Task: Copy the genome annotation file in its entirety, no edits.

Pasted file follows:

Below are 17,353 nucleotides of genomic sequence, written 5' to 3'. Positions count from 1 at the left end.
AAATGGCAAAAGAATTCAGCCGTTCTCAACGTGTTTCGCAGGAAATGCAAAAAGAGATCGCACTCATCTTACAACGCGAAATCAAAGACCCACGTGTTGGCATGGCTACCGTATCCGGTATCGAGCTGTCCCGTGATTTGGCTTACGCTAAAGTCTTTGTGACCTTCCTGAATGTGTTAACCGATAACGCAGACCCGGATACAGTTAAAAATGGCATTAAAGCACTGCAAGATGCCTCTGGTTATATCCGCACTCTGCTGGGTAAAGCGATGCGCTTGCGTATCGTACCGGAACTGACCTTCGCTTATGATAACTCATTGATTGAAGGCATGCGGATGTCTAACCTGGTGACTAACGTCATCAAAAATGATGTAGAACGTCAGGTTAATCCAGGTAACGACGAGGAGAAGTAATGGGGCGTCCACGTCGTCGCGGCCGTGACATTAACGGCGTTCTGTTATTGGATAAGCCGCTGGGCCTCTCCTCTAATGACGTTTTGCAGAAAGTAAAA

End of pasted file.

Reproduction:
Below are 17,353 nucleotides of genomic sequence, written 5' to 3'. Positions count from 1 at the left end.
AAATGGCAAAAGAATTCAGCCGTTCTCAACGTGTTTCGCAGGAAATGCAAAAAGAGATCGCACTCATCTTACAACGCGAAATCAAAGACCCACGTGTTGGCATGGCTACCGTATCCGGTATCGAGCTGTCCCGTGATTTGGCTTACGCTAAAGTCTTTGTGACCTTCCTGAATGTGTTAACCGATAACGCAGACCCGGATACAGTTAAAAATGGCATTAAAGCACTGCAAGATGCCTCTGGTTATATCCGCACTCTGCTGGGTAAAGCGATGCGCTTGCGTATCGTACCGGAACTGACCTTCGCTTATGATAACTCATTGATTGAAGGCATGCGGATGTCTAACCTGGTGACTAACGTCATCAAAAATGATGTAGAACGTCAGGTTAATCCAGGTAACGACGAGGAGAAGTAATGGGGCGTCCACGTCGTCGCGGCCGTGACATTAACGGCGTTCTGTTATTGGATAAGCCGCTGGGCCTCTCCTCTAATGACGTTTTGCAGAAAGTAAAA